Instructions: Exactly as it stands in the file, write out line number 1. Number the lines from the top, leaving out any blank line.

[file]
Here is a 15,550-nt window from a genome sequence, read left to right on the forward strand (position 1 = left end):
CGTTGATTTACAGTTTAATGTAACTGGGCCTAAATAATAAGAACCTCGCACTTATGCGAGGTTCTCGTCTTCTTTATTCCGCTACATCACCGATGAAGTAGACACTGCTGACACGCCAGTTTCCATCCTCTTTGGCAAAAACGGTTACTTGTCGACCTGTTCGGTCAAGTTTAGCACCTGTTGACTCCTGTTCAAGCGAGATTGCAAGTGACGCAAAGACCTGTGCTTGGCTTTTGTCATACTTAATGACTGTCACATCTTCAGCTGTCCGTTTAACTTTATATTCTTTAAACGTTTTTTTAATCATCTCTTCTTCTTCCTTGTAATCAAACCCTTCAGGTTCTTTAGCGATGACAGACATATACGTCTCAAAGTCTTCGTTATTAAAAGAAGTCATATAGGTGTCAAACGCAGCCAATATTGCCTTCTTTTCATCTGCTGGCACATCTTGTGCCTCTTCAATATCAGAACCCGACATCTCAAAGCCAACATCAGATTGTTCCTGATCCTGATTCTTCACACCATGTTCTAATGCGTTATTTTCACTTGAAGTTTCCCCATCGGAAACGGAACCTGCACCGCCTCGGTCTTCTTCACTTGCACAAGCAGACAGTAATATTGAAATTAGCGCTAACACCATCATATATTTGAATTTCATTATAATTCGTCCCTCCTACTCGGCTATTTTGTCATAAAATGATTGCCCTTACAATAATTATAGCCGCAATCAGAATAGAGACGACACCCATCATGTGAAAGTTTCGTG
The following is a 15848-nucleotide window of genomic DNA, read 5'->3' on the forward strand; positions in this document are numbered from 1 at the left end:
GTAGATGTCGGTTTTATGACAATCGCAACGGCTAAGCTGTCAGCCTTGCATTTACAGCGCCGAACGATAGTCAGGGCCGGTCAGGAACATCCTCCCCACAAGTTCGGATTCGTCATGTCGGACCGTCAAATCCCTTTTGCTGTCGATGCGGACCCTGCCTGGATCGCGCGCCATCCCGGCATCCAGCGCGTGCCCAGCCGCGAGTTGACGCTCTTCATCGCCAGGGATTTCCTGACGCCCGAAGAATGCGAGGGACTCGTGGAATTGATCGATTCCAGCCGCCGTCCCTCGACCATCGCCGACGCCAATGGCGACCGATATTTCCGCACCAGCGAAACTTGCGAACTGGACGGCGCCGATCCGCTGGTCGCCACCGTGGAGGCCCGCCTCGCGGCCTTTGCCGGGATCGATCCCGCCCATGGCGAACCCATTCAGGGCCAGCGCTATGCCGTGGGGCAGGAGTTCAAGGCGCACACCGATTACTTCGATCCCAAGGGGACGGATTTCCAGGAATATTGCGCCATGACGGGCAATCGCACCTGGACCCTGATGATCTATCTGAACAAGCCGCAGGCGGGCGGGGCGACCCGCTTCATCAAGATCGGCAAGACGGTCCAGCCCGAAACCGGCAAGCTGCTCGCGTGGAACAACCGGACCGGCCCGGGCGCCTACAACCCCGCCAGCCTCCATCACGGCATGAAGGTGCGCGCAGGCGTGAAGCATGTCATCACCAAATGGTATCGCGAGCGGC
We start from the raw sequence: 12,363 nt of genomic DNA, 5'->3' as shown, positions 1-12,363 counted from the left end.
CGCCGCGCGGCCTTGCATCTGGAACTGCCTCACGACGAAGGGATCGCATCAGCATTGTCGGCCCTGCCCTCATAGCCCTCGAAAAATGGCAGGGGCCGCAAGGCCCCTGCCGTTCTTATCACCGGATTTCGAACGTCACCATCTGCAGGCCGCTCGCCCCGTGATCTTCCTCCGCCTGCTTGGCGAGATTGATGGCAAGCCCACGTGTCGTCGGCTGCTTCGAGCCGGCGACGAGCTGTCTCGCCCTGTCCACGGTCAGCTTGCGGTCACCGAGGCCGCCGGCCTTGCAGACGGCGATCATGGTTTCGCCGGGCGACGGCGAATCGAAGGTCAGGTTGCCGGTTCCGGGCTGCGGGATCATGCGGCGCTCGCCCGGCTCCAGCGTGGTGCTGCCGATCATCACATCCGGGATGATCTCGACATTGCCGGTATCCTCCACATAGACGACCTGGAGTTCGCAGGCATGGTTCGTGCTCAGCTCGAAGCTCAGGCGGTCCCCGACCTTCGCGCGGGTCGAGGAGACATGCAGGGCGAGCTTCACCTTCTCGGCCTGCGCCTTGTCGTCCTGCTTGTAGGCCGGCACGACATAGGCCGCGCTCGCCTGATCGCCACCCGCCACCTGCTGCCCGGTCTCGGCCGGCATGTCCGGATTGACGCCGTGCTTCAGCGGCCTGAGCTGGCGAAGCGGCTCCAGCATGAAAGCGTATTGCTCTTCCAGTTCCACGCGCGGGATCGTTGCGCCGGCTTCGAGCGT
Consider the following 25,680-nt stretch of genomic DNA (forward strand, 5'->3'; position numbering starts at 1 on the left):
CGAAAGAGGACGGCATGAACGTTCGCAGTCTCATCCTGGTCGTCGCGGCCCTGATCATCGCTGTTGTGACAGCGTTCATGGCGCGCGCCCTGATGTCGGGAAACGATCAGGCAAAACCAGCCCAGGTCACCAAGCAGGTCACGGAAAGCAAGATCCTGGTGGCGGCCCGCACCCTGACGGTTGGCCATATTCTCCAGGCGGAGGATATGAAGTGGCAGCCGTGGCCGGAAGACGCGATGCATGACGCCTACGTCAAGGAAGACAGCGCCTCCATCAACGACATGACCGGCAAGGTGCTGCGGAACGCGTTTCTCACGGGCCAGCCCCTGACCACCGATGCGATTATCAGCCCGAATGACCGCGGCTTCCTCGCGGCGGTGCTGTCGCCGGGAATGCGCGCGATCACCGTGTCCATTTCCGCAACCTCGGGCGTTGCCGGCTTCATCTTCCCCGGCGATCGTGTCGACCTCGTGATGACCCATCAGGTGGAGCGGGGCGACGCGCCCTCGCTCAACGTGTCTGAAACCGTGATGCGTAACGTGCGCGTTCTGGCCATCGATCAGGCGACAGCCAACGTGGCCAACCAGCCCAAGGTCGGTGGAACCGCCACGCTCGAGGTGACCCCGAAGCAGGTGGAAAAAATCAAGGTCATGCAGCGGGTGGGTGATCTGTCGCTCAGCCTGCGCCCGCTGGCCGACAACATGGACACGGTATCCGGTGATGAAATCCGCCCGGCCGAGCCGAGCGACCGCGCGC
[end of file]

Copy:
Here is a 15,550-nt window from a genome sequence, read left to right on the forward strand (position 1 = left end):